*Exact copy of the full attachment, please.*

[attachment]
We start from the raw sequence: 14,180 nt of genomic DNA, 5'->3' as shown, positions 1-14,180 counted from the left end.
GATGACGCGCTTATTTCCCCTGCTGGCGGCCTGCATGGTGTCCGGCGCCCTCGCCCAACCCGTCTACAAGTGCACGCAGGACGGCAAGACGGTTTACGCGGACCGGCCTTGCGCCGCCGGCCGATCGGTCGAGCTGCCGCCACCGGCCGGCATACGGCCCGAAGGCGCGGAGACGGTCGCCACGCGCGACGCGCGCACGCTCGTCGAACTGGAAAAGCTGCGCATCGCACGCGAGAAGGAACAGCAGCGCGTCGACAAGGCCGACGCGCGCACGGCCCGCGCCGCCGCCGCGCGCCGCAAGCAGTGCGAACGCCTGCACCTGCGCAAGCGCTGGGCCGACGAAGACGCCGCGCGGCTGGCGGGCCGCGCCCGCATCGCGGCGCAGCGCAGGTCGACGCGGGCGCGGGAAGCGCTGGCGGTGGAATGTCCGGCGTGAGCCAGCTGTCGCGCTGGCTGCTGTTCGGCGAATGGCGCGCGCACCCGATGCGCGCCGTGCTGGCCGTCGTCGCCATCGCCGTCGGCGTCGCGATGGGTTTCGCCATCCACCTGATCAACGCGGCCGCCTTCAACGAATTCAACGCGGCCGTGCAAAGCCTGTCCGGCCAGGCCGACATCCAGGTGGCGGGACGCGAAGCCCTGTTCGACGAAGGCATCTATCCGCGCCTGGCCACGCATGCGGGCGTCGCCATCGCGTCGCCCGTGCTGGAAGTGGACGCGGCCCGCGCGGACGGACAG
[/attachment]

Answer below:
We start from the raw sequence: 14,180 nt of genomic DNA, 5'->3' as shown, positions 1-14,180 counted from the left end.
GATGACGCGCTTATTTCCCCTGCTGGCGGCCTGCATGGTGTCCGGCGCCCTCGCCCAACCCGTCTACAAGTGCACGCAGGACGGCAAGACGGTTTACGCGGACCGGCCTTGCGCCGCCGGCCGATCGGTCGAGCTGCCGCCACCGGCCGGCATACGGCCCGAAGGCGCGGAGACGGTCGCCACGCGCGACGCGCGCACGCTCGTCGAACTGGAAAAGCTGCGCATCGCACGCGAGAAGGAACAGCAGCGCGTCGACAAGGCCGACGCGCGCACGGCCCGCGCCGCCGCCGCGCGCCGCAAGCAGTGCGAACGCCTGCACCTGCGCAAGCGCTGGGCCGACGAAGACGCCGCGCGGCTGGCGGGCCGCGCCCGCATCGCGGCGCAGCGCAGGTCGACGCGGGCGCGGGAAGCGCTGGCGGTGGAATGTCCGGCGTGAGCCAGCTGTCGCGCTGGCTGCTGTTCGGCGAATGGCGCGCGCACCCGATGCGCGCCGTGCTGGCCGTCGTCGCCATCGCCGTCGGCGTCGCGATGGGTTTCGCCATCCACCTGATCAACGCGGCCGCCTTCAACGAATTCAACGCGGCCGTGCAAAGCCTGTCCGGCCAGGCCGACATCCAGGTGGCGGGACGCGAAGCCCTGTTCGACGAAGGCATCTATCCGCGCCTGGCCACGCATGCGGGCGTCGCCATCGCGTCGCCCGTGCTGGAAGTGGACGCGGCCCGCGCGGACGGACAG